In the area surrounding Grahamstown pineapple farms and nature reserves are found.
Port Alfred, South Africa
58km/36mi south of Grahamstown, at the mouth of the Kowie River, is Port Alfred (pop. 25,000), founded in 1820 and later named after Queen Victoria's second son. It is now a popular holiday resort, with magnificent beaches round the town, facilities for all kinds of water sports and a beautifully situated 18-hole golf course.
Bathurst, South Africa
40km/25mi southeast of Grahamstown on R 67 is Bathurst (pop. 5,200), a little town founded in 1820 in what is now one of the main pineapple-growing areas in South Africa. The fruit was brought to South Africa by Dutch settlers in the mid 19th C, and pineapples were first planted in Natal in 1860. When a farmer from Bathurst saw the fruit at his barber's in Grahamstown he took some plants home and discovered to his surprise that they flourished on his land. South Africa now takes the eighth place among the world's pineapple-growing countries.The main features of interest in Bathurst are St John's Church (1832), the oldest surviving Anglican church in South Africa, and the Pig and Whistle restaurant (1831) in Kowie Road, still a popular rendezvous.
Salem, South Africa
20km/12.5mi south of Grahamstown on R 343 is the little town of Salem, which preserves a number of settlers' houses dating from the first half of the 19th C. Although the name Salem means "peace", the settlement was frequently besieged by the Xhosa in the Frontier Wars. During one of these sieges, in 1834, a settler named Richard Gush, who as a Quaker was opposed to any kind of violence, had taken refuge, along with his wife and children, in the Methodist church. One day he left the village, unarmed, to negotiate with the Xhosa. When he asked what they really wanted they replied that they were hungry. He went back into the village and brought them bread, tobacco, tomatoes and some pocket knives, whereupon the Xhosa called off the siege.The former church is now a school.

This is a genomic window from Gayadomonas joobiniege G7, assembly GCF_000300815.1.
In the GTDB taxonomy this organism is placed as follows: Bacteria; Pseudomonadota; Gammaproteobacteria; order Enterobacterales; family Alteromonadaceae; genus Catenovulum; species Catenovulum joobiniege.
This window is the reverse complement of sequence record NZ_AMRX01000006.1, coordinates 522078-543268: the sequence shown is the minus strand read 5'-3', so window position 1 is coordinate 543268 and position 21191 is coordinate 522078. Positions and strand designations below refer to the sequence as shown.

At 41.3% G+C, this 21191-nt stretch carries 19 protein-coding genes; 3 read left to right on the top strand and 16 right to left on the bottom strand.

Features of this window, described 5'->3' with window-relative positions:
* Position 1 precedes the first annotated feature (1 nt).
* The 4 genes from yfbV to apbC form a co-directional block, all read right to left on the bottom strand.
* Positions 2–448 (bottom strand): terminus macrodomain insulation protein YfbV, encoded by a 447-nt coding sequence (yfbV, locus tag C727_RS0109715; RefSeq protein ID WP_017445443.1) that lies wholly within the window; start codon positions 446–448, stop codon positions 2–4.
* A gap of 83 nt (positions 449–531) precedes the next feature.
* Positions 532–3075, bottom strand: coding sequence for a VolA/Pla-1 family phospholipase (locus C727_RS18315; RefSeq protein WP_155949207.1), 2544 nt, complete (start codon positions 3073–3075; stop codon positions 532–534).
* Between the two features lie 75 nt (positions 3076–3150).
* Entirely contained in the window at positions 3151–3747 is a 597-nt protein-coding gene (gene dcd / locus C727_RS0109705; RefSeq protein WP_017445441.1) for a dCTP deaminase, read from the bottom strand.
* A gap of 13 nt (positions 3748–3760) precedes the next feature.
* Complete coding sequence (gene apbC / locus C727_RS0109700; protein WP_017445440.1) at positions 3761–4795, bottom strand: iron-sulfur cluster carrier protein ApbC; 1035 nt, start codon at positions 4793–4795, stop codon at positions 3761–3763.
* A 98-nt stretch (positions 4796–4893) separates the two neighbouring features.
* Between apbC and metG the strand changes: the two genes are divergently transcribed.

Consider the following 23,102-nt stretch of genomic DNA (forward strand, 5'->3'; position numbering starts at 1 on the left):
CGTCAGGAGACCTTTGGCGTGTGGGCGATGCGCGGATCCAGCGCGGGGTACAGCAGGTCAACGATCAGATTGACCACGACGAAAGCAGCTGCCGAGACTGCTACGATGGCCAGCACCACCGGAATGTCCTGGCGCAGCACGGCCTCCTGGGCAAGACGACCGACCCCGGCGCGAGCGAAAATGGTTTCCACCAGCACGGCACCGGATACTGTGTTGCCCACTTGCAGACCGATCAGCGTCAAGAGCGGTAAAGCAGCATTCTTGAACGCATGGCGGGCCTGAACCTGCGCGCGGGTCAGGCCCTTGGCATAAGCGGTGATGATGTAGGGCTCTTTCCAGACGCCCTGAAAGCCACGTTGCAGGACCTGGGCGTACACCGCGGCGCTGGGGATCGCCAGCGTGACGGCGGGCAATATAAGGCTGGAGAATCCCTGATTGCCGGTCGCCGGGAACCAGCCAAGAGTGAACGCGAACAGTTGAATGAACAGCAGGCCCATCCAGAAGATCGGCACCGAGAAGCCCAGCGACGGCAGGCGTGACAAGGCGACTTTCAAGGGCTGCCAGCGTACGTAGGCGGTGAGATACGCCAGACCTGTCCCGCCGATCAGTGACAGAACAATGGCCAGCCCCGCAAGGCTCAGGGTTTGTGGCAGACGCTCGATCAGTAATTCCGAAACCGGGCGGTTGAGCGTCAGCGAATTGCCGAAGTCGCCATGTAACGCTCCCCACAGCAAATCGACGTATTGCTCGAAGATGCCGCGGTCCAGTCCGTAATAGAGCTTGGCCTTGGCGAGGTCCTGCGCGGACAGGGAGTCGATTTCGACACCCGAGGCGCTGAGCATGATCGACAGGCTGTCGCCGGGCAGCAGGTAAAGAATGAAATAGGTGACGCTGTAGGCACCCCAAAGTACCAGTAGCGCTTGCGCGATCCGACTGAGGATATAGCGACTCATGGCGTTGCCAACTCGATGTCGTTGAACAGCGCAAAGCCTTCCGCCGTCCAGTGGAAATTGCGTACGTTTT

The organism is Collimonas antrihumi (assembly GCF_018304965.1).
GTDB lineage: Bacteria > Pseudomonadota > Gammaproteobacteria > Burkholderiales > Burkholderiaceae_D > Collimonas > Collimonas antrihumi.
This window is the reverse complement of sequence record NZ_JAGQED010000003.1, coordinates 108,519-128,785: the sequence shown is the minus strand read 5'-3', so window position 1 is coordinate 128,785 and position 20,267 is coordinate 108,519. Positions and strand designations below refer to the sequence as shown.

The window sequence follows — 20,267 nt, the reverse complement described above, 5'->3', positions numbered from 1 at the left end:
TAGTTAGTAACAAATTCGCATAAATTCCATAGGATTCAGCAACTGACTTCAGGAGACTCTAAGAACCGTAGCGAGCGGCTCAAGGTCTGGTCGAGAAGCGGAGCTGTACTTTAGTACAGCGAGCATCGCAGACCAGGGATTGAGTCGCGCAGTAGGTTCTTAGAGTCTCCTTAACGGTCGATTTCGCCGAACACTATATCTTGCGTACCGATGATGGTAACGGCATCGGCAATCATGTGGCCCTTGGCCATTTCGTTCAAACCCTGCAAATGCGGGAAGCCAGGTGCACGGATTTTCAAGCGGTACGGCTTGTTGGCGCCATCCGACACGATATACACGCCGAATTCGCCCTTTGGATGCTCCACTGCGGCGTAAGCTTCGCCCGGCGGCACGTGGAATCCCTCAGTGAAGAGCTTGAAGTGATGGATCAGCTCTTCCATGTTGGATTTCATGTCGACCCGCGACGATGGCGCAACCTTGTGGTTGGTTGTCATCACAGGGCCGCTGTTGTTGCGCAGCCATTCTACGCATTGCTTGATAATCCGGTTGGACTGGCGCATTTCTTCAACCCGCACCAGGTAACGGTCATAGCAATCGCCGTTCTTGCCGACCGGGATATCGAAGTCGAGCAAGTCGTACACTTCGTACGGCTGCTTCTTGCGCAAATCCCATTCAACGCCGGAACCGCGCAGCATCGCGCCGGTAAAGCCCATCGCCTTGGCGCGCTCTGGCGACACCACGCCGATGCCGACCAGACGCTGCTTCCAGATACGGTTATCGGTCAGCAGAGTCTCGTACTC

Kowie Nature Reserve and Bathurst Conservation Area
Kowie Nature Reserve lies 5km/3mi north of Port Alfred (access from the Bathurst road). A hiking trail (a 2-hour walk) runs through the reserve.Adjoining the reserve is the Bathurst Conservation Area, through which runs a "canoe route", starting from Port Alfred and running 20km/12.5 up the Kowie River (canoes can be hired).
Thomas Baines Nature Reserve
15km/9mi south of Grahamstown on R 343 (signposted to Salem) is the Thomas Baines Nature Reserve (area 1,000ha/2,500ac) home to a variety of game, including rhinoceros and the rare Cape buffalo. The reserve can be explored only by car on a 15km/9mi long track; walking is prohibited.
Andries Vosloo Kudu Reserve & Sam Knott Nature Reserve
35km/22mi north of Grahamstown on R 67 is this 23,000ha/ 57,000ac reserve, with rhinos, hippopotamuses, buffaloes, wild pigs and even a few leopards. It can be explored by car.
Settler's Express Steam Train
A steam train, the Settlers' Express, runs between Bathurst and Port Alfred, through beautiful scenery with extensive pineapple plantations.
Summerhill Pineapple Farm
On the road from Grahamstown to Port Alfred, near Bathurst, is Summerhill pineapple farm, with a reconstructed Xhosa village (exhibition and sale of Xhosa crafts).
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